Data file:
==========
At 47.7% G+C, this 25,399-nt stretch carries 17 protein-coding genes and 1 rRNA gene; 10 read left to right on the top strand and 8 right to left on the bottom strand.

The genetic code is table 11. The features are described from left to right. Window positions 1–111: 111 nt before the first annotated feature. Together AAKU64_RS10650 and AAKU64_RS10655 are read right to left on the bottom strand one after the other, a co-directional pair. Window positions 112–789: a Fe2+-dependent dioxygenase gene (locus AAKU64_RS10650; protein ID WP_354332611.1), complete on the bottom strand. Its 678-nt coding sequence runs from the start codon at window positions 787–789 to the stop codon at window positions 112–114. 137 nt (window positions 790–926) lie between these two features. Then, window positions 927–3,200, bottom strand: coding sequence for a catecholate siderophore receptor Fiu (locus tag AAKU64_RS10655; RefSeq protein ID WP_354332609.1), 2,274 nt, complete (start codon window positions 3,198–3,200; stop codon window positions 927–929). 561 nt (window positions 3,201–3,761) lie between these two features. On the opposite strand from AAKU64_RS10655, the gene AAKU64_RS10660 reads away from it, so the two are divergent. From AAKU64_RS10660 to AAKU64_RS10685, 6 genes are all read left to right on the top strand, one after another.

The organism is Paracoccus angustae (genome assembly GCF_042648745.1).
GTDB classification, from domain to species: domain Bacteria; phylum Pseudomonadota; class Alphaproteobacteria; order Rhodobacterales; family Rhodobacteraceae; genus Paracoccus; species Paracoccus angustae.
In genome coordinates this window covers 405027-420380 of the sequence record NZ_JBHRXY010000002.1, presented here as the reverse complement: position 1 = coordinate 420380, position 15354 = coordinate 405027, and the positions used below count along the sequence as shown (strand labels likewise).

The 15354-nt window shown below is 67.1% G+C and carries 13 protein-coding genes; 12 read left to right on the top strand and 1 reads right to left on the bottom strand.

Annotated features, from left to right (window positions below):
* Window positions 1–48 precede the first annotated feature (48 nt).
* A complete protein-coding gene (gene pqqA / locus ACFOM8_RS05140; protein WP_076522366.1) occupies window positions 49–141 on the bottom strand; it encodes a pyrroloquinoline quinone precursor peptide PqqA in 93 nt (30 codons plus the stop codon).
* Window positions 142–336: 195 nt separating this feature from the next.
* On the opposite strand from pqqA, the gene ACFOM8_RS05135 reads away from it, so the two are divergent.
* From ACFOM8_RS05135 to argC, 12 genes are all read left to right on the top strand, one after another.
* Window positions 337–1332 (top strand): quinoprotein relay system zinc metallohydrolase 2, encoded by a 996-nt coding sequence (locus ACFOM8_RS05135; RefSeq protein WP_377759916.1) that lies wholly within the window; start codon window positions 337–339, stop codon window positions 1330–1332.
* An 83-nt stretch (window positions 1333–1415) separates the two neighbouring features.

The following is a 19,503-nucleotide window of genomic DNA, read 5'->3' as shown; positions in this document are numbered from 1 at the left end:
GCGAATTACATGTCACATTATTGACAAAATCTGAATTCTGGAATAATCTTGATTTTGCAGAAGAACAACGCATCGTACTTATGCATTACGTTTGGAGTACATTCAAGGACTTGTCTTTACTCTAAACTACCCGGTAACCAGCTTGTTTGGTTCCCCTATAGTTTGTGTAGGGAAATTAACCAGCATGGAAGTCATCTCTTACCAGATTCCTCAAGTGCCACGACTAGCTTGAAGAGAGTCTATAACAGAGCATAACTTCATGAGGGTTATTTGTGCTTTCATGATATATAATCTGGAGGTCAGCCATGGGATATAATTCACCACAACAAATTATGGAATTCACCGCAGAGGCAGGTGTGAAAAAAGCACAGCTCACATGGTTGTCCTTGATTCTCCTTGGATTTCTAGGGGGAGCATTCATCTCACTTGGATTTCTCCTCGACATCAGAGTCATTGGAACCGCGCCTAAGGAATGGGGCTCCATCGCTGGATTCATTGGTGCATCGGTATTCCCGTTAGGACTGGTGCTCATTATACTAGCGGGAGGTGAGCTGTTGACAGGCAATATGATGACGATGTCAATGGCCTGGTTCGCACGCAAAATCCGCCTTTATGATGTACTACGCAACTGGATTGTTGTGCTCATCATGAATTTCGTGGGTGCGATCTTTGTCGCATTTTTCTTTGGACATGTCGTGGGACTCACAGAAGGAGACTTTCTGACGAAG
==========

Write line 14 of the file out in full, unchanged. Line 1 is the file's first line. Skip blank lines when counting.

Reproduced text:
* An 83-nt stretch (window positions 1333–1415) separates the two neighbouring features.